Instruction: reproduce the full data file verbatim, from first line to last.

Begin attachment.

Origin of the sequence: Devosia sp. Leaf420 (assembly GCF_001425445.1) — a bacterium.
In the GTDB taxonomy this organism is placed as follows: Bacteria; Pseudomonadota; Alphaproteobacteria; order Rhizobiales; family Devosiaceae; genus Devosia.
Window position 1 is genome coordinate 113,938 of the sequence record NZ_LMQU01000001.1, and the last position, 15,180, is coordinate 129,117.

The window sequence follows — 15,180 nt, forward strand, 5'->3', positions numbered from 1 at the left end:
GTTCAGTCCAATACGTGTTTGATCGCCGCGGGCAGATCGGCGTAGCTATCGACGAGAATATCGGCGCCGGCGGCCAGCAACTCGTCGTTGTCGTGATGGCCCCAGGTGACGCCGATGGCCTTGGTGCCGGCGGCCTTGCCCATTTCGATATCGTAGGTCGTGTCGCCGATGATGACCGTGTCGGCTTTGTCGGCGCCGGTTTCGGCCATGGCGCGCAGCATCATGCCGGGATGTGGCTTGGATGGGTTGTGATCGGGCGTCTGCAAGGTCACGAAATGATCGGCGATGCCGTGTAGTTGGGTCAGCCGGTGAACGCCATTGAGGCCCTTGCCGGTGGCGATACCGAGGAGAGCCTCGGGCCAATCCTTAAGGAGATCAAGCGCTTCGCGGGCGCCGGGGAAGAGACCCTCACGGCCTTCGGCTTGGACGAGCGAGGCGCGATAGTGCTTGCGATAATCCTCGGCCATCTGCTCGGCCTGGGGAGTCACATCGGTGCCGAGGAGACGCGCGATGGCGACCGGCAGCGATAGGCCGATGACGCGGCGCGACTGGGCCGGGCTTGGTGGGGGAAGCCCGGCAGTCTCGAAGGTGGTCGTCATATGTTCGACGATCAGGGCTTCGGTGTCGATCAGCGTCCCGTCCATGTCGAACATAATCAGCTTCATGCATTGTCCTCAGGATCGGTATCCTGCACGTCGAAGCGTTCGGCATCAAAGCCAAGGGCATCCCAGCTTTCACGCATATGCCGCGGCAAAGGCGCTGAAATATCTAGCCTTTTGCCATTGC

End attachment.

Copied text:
Origin of the sequence: Devosia sp. Leaf420 (assembly GCF_001425445.1) — a bacterium.
In the GTDB taxonomy this organism is placed as follows: Bacteria; Pseudomonadota; Alphaproteobacteria; order Rhizobiales; family Devosiaceae; genus Devosia.
Window position 1 is genome coordinate 113,938 of the sequence record NZ_LMQU01000001.1, and the last position, 15,180, is coordinate 129,117.

The window sequence follows — 15,180 nt, forward strand, 5'->3', positions numbered from 1 at the left end:
GTTCAGTCCAATACGTGTTTGATCGCCGCGGGCAGATCGGCGTAGCTATCGACGAGAATATCGGCGCCGGCGGCCAGCAACTCGTCGTTGTCGTGATGGCCCCAGGTGACGCCGATGGCCTTGGTGCCGGCGGCCTTGCCCATTTCGATATCGTAGGTCGTGTCGCCGATGATGACCGTGTCGGCTTTGTCGGCGCCGGTTTCGGCCATGGCGCGCAGCATCATGCCGGGATGTGGCTTGGATGGGTTGTGATCGGGCGTCTGCAAGGTCACGAAATGATCGGCGATGCCGTGTAGTTGGGTCAGCCGGTGAACGCCATTGAGGCCCTTGCCGGTGGCGATACCGAGGAGAGCCTCGGGCCAATCCTTAAGGAGATCAAGCGCTTCGCGGGCGCCGGGGAAGAGACCCTCACGGCCTTCGGCTTGGACGAGCGAGGCGCGATAGTGCTTGCGATAATCCTCGGCCATCTGCTCGGCCTGGGGAGTCACATCGGTGCCGAGGAGACGCGCGATGGCGACCGGCAGCGATAGGCCGATGACGCGGCGCGACTGGGCCGGGCTTGGTGGGGGAAGCCCGGCAGTCTCGAAGGTGGTCGTCATATGTTCGACGATCAGGGCTTCGGTGTCGATCAGCGTCCCGTCCATGTCGAACATAATCAGCTTCATGCATTGTCCTCAGGATCGGTATCCTGCACGTCGAAGCGTTCGGCATCAAAGCCAAGGGCATCCCAGCTTTCACGCATATGCCGCGGCAAAGGCGCTGAAATATCTAGCCTTTTGCCATTGC